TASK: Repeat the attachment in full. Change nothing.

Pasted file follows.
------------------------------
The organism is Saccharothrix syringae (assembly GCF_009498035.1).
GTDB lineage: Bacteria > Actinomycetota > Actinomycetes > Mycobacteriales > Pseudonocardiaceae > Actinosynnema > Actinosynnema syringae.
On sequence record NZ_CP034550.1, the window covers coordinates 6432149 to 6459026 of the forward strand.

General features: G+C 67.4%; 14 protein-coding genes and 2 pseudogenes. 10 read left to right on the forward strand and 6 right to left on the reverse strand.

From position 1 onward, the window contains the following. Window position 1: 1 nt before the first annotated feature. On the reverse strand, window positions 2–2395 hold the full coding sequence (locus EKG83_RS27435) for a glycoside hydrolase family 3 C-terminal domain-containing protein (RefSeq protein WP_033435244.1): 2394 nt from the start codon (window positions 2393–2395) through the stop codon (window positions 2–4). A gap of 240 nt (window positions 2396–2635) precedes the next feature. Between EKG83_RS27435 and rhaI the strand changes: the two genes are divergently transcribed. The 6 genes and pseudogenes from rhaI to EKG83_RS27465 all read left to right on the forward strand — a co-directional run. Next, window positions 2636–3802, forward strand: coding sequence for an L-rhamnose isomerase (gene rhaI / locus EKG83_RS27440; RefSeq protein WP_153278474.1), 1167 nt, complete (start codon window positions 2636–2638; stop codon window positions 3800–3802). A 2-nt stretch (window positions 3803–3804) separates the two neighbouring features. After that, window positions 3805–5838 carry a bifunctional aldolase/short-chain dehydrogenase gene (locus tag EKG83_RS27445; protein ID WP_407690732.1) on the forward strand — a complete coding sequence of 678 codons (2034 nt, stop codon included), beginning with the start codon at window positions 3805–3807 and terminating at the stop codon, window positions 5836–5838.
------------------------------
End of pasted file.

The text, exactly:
The organism is Saccharothrix syringae (assembly GCF_009498035.1).
GTDB lineage: Bacteria > Actinomycetota > Actinomycetes > Mycobacteriales > Pseudonocardiaceae > Actinosynnema > Actinosynnema syringae.
On sequence record NZ_CP034550.1, the window covers coordinates 6432149 to 6459026 of the forward strand.

General features: G+C 67.4%; 14 protein-coding genes and 2 pseudogenes. 10 read left to right on the forward strand and 6 right to left on the reverse strand.

From position 1 onward, the window contains the following. Window position 1: 1 nt before the first annotated feature. On the reverse strand, window positions 2–2395 hold the full coding sequence (locus EKG83_RS27435) for a glycoside hydrolase family 3 C-terminal domain-containing protein (RefSeq protein WP_033435244.1): 2394 nt from the start codon (window positions 2393–2395) through the stop codon (window positions 2–4). A gap of 240 nt (window positions 2396–2635) precedes the next feature. Between EKG83_RS27435 and rhaI the strand changes: the two genes are divergently transcribed. The 6 genes and pseudogenes from rhaI to EKG83_RS27465 all read left to right on the forward strand — a co-directional run. Next, window positions 2636–3802, forward strand: coding sequence for an L-rhamnose isomerase (gene rhaI / locus EKG83_RS27440; RefSeq protein WP_153278474.1), 1167 nt, complete (start codon window positions 2636–2638; stop codon window positions 3800–3802). A 2-nt stretch (window positions 3803–3804) separates the two neighbouring features. After that, window positions 3805–5838 carry a bifunctional aldolase/short-chain dehydrogenase gene (locus tag EKG83_RS27445; protein ID WP_407690732.1) on the forward strand — a complete coding sequence of 678 codons (2034 nt, stop codon included), beginning with the start codon at window positions 3805–3807 and terminating at the stop codon, window positions 5836–5838.